Batter’s Box: What light through Yonder window breaks?
It is the east, and Yonder Alonso (1B, Chicago White Sox), who went 4-4 with a home run, a double, a run, and an RBI as the White Sox cleanup hitter, is the sun. He probably doesn’t get the love he deserves in OBP and deeper formats. He’s only owned in 8.6% of ESPN leagues and until 2017 had a reputation as a Yunel Escobar-type of player — no power, no speed, but plenty of contact and walks. Then, in 2017, he became the poster child of the launch angle revolution and swatted 28 home runs while walking 13.1% of the time. Regression was anticipated in 2018, as his previous career high had been nine home runs in 2012, and Alonso posted a respectable but less interesting 23 home runs with just a .250/.317/.421 line. Coming into 2019, he was seen as an OK corner infield guy in deep 12- and 15-team formats, and most of the buzz about him was actually around his relation to Manny Machado (Manny is Yonder’s brother-in-law). It’s been a sluggish start to 2019 so far, as this was just his third home run of the season, and he’s sporting a flimsy .220 batting average. There are signs of hope, though — his xBA is a much more useful .257, and he has more walks than strikeouts through his first 62 trips to the plate. Those in OBP leagues should be paying attention to Yonder, who has shown the patience to post a double-digit walk rate and display useful power in the past and now finds himself hitting in the middle of an exciting young lineup that features a new and improved Yoan Moncada and the towering Eloy Jimenez, not to mention the steady Jose Abreu. A 25-homer season with a .250/.370/.440 line could be in the cards, along with 85-plus RBI.
Scott Kingery (SS, Philadelphia Phillies) — 3-4, 2 R, HR, 2B, 5 RBI. He’s still not playing anywhere close to every day, but it was nice to see him slide into the No. 5 spot in the lineup and produce. He’s avoided the strikeout in his limited sample so far, but I can’t get on board with him in anything except dynasty formats — I just don’t see a path to 400 plate appearances.
J. T. Realmuto (C, Philadelphia Phillies) — 3-5, 3 R, HR, 2 2B, 5 RBI. It’s easy to panic early, even about elite assets such as Realmuto, but hopefully this outing reminds everyone that we’re still early enough in the season that a single game can drastically change the feel of a player’s stat sheet.
Christian Walker (1B, Arizona Diamondbacks) — 3-4, 2 R, HR, 2 RBI, BB. Just an FYI that this is his fifth home run and that the hype train will soon be leaving the station after back-to-back three-hit games with a home run. Scoop him up in 12-plus team formats for the power potential if you can.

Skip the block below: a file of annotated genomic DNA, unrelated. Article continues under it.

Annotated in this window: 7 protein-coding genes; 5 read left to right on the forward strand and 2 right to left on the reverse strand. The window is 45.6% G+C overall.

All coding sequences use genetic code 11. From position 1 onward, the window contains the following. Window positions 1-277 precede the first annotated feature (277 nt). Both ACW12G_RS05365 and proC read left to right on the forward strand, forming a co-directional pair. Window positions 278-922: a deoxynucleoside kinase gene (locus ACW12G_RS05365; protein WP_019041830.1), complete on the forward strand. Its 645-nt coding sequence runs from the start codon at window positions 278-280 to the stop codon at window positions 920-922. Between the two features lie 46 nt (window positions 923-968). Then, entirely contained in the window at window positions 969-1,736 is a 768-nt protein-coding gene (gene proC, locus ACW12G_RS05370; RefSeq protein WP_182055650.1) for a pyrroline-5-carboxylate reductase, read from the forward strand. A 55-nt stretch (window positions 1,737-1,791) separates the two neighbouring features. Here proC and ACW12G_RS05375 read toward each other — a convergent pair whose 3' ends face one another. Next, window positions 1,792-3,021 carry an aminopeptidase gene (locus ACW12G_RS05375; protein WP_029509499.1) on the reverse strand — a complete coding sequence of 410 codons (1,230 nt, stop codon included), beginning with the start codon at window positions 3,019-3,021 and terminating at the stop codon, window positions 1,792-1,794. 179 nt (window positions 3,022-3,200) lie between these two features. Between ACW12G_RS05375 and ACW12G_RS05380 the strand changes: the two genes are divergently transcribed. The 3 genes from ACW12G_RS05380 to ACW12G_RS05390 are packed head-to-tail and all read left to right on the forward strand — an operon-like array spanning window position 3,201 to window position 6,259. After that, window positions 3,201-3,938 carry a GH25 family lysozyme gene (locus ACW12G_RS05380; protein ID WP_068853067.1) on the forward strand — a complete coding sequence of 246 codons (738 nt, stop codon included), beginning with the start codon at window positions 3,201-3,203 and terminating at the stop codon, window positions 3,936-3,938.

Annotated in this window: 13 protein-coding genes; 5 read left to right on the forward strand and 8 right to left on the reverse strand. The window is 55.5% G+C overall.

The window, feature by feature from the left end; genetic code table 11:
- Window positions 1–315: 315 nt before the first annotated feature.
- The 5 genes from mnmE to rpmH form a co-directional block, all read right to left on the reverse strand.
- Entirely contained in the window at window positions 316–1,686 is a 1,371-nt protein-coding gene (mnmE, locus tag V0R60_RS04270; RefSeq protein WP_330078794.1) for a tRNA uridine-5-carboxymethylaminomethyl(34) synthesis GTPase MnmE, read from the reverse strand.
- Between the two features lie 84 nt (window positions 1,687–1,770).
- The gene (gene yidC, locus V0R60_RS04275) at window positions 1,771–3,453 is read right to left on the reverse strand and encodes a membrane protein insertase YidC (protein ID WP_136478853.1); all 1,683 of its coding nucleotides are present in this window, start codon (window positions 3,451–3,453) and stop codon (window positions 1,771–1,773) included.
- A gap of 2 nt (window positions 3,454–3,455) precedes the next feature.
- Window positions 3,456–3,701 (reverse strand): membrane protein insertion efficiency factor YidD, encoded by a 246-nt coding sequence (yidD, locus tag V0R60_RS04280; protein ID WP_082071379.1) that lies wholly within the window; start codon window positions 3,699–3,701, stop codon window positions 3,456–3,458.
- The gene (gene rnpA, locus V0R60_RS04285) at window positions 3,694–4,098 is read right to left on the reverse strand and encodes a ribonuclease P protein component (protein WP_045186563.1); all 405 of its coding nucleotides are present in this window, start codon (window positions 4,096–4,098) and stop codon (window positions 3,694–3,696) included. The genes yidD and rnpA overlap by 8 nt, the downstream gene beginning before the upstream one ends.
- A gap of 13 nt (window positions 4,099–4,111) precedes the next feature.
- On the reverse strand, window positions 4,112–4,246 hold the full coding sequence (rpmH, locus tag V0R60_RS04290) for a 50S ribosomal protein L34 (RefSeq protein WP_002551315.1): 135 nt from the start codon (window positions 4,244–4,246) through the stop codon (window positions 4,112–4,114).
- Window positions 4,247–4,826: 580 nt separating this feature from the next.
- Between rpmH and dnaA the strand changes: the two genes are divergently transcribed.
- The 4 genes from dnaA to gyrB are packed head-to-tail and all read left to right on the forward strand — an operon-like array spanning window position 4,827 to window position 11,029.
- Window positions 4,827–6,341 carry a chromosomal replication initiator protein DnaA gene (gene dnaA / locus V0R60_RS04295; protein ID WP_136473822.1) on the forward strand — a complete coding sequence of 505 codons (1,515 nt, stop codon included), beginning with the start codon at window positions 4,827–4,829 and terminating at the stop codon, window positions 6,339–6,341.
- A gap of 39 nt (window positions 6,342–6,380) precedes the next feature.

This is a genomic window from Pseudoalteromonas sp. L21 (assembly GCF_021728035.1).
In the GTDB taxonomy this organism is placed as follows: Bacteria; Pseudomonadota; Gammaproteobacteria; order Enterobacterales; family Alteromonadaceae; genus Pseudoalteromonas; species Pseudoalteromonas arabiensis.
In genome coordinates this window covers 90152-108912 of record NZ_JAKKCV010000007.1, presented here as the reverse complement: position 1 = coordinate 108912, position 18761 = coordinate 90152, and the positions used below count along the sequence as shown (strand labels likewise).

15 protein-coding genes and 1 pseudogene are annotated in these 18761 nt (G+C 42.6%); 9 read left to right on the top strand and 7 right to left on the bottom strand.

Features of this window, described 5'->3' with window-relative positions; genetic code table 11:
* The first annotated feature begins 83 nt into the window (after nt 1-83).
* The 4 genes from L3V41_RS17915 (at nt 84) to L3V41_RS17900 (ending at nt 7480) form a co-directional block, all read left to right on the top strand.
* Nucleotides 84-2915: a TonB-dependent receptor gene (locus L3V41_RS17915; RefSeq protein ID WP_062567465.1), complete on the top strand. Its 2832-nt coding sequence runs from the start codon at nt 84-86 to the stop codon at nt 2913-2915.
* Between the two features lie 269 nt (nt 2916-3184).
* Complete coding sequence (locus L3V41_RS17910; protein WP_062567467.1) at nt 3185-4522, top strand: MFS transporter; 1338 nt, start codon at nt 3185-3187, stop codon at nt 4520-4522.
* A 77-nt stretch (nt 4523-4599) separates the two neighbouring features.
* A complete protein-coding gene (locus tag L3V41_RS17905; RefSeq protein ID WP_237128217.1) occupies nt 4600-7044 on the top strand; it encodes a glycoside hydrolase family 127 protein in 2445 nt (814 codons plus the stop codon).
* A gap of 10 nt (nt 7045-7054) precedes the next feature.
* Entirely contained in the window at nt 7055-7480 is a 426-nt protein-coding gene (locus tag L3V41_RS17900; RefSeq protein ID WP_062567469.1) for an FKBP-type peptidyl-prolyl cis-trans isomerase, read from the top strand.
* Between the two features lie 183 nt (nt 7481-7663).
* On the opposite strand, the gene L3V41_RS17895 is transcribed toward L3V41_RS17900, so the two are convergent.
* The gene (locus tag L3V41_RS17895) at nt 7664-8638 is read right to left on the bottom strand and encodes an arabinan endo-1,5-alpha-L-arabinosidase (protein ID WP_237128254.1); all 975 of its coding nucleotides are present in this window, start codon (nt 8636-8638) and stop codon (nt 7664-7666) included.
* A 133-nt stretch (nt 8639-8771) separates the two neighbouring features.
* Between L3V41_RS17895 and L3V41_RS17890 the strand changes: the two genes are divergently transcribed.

David Bote (2B/3B, Chicago Cubs) — 2-3, 2 R, 2B, RBI, BB. He’s getting more playing time of late and has rewarded his manager with hits in three of his past four starts with five RBI. He’s more of a deep bench guy in 15-teamers at the moment, but if he finds his way into more playing time, he could be on the 12-plus team OBP radar as an injury fill-in thanks to his patience at the plate.
Steven Duggar (OF, San Francisco Giants) — 2-5, R, HR, 2 RBI. The home run is nice, as are the three multihit games in his past four appearances, but I’m admittedly a little worried about the lack of walks so far (2.6% walk rate through 77 plate appearances). He’ll need to develop a bit more patience if he’s going to be a deep league asset for stolen bases. I have hope, though, as he posted 10% or higher walk rates throughout his journey through the minor leagues.
Yoan Moncada (2B/3B, Chicago White Sox) — 2-4, 2 R, 2 HR, 2 RBI. The decrease in strikeouts has persevered, but the walk rate is WAY down. I’ve said this before, but I’m not exactly “worried” about that if it means he will swing at good pitches more often. A two-homer day makes me feel better about it too.
Garrett Hampson (SS, Colorado Rockies) — 2-4, 3 R, HR, RBI, BB, SB. Hooray! The young shortstop was a staff favorite in the offseason for his ability to hit for a high average and provide 25-plus steals for the Rockies, and his combo meal last night was his first major league home run and his first stolen base of the 2019 season. He’s also been inserted into the No. 2 spot in the lineup for five straight games. The slow start and playing time concerns made him available in 89.6% of ESPN leagues, and anyone in search of stolen bases or a middle infielder should be jumping on this if at all possible.
Jung Ho Kang (3B, Pittsburgh Pirates) — 2-4, R, HR, 2 RBI. This broke a string of seven straight appearances without a hit and was his first multihit game since Sept. 25, 2016. It’s hard to count on more than 15 home runs and a couple of steals from Kang, but it’s good to see that he’s overcome some of his personal demons. He might be worth tossing on the watch list in a 15-teamer if you think you might be in need of a corner infield replacement (for example, if you own Justin Turner, who is an injury waiting to happen).
“Parting is such sweet sorrow, that I shall say good night till it be morrow.”